By Elaine Liner
By Jim Schutze
By Rachel Watts
By Lauren Drewes Daniels
By Anna Merlan
By Lee Escobedo
It takes playwright Sanders an eternity to get around to any semblance of storytelling in this Dixie disaster. There's 20 grand of Willie Mae's "grapefruit fortune" hidden somewhere in the cabin, or maybe in the sugar cane growing outside the door (on designer Clare Floyd DeVries' over-detailed set, there's enough cane on the stage to sweeten all the iced tea in North Texas). That's the real reason Videllia is on the premises. She needs money to pay off some Crescent City mobsters. She's also got a family connection she's hiding from the gals.
Every character is imbued with a dumb gimmick in Sugar Bean Sisters. Fat, angry Faye eats cookies by the fistful and quietly plots to murder her sis, not for money but for freedom from their sucky life in snake-ville. Willie Mae is a dumb cluck who clings to her Book of Mormon, hangs Christmas lights in August and yammers about "Eva Gay-bore wigs" and drinking "Dr. Pecker." Videllia clatters around on high heels, shaking her booty and puffing out her ample assets. Funny thing though, when the sisters finally figure out who she really is, Videllia's age works out to about 46, which seems pretty old to be a topless anything.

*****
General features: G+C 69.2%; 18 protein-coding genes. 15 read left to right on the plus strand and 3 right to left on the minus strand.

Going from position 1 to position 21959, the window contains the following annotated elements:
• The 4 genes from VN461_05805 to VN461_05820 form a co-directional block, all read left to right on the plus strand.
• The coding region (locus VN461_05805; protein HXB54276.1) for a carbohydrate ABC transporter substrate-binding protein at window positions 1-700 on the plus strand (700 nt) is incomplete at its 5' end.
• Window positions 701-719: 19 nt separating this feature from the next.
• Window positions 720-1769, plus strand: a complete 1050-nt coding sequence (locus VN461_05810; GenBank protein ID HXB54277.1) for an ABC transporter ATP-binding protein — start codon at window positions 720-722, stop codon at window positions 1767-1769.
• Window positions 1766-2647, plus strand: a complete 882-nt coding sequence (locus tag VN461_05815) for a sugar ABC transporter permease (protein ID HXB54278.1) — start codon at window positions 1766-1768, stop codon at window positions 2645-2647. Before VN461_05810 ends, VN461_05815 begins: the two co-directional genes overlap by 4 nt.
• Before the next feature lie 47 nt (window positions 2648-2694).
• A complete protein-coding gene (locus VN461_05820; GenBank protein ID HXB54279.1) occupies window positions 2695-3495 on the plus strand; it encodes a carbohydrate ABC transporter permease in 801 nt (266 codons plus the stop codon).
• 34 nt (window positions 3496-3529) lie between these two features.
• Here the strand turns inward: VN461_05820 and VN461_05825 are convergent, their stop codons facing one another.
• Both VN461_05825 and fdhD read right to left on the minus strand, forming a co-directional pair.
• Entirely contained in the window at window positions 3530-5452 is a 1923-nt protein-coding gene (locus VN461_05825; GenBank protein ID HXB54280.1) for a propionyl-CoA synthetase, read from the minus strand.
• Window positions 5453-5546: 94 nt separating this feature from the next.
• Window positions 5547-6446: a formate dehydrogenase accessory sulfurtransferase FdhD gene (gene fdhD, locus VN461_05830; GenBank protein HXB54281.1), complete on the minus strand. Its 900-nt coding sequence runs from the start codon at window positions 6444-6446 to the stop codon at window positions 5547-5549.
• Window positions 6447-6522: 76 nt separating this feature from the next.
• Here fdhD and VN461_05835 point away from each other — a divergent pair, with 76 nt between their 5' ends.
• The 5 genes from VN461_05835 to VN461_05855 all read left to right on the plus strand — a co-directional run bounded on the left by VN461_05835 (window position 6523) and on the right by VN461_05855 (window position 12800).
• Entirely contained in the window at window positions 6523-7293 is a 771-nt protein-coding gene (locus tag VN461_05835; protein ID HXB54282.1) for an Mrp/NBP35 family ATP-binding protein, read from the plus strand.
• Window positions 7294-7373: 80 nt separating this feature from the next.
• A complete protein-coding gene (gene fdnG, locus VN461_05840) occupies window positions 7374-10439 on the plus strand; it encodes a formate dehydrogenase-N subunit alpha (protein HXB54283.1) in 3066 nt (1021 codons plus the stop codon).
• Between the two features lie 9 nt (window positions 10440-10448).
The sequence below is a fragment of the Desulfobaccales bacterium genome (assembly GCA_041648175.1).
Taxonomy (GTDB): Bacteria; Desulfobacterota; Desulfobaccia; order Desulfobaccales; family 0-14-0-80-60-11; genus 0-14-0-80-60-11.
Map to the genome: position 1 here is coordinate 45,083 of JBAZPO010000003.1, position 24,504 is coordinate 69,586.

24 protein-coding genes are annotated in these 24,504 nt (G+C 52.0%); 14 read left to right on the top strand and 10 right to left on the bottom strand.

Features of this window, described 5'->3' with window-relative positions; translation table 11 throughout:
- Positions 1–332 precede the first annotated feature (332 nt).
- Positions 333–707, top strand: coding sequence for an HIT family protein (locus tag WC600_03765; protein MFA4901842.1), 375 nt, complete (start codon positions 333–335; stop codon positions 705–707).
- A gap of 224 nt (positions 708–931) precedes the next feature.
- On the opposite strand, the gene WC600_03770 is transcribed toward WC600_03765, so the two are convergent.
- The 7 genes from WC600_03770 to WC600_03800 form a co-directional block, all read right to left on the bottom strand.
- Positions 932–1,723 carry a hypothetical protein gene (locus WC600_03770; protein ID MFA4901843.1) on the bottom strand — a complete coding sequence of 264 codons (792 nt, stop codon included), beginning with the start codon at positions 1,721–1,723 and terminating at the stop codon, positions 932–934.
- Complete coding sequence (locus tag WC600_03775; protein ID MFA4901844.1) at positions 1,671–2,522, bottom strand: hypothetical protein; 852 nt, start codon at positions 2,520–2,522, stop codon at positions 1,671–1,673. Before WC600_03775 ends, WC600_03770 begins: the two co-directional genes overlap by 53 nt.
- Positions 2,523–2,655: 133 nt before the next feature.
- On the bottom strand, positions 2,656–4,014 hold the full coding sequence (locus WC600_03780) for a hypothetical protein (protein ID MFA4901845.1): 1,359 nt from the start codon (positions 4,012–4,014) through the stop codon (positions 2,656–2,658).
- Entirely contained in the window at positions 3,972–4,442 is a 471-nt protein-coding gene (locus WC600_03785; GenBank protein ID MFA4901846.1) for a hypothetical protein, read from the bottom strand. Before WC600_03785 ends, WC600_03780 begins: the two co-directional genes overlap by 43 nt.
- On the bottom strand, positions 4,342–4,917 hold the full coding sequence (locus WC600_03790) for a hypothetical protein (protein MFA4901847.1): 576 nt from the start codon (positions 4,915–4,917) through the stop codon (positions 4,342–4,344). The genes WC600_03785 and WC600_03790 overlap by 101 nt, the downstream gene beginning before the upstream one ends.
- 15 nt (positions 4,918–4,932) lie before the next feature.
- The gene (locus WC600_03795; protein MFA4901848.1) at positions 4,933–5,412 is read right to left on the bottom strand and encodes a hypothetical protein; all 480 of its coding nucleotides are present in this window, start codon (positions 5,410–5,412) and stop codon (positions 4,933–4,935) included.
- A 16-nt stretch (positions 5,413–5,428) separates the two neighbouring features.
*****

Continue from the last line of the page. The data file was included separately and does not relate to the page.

Two other characters, the spooky Reptile Woman (Tippi Hunter) and angelic Bishop Crumley (Joe Bissex), stop by the swamp to interrupt the idiotic idioms now and then. One sister worries she'll be "up a crick without a paddle in a chicken wire boat." Somebody's always saying they're about to "have me a spell" or they've "seen me a snake."
The Sugar Bean Sisterscontinues through August 12 at WaterTower Theatre, Addison, 972-450-6232.
We've seen us some funnier plays about Southern eccentrics from the Greater Tuna guys. Tennessee Williams gave us better crazy old ladies. Yee doggies, The Sugar Bean Sisters ain't nuthin' but stale corn.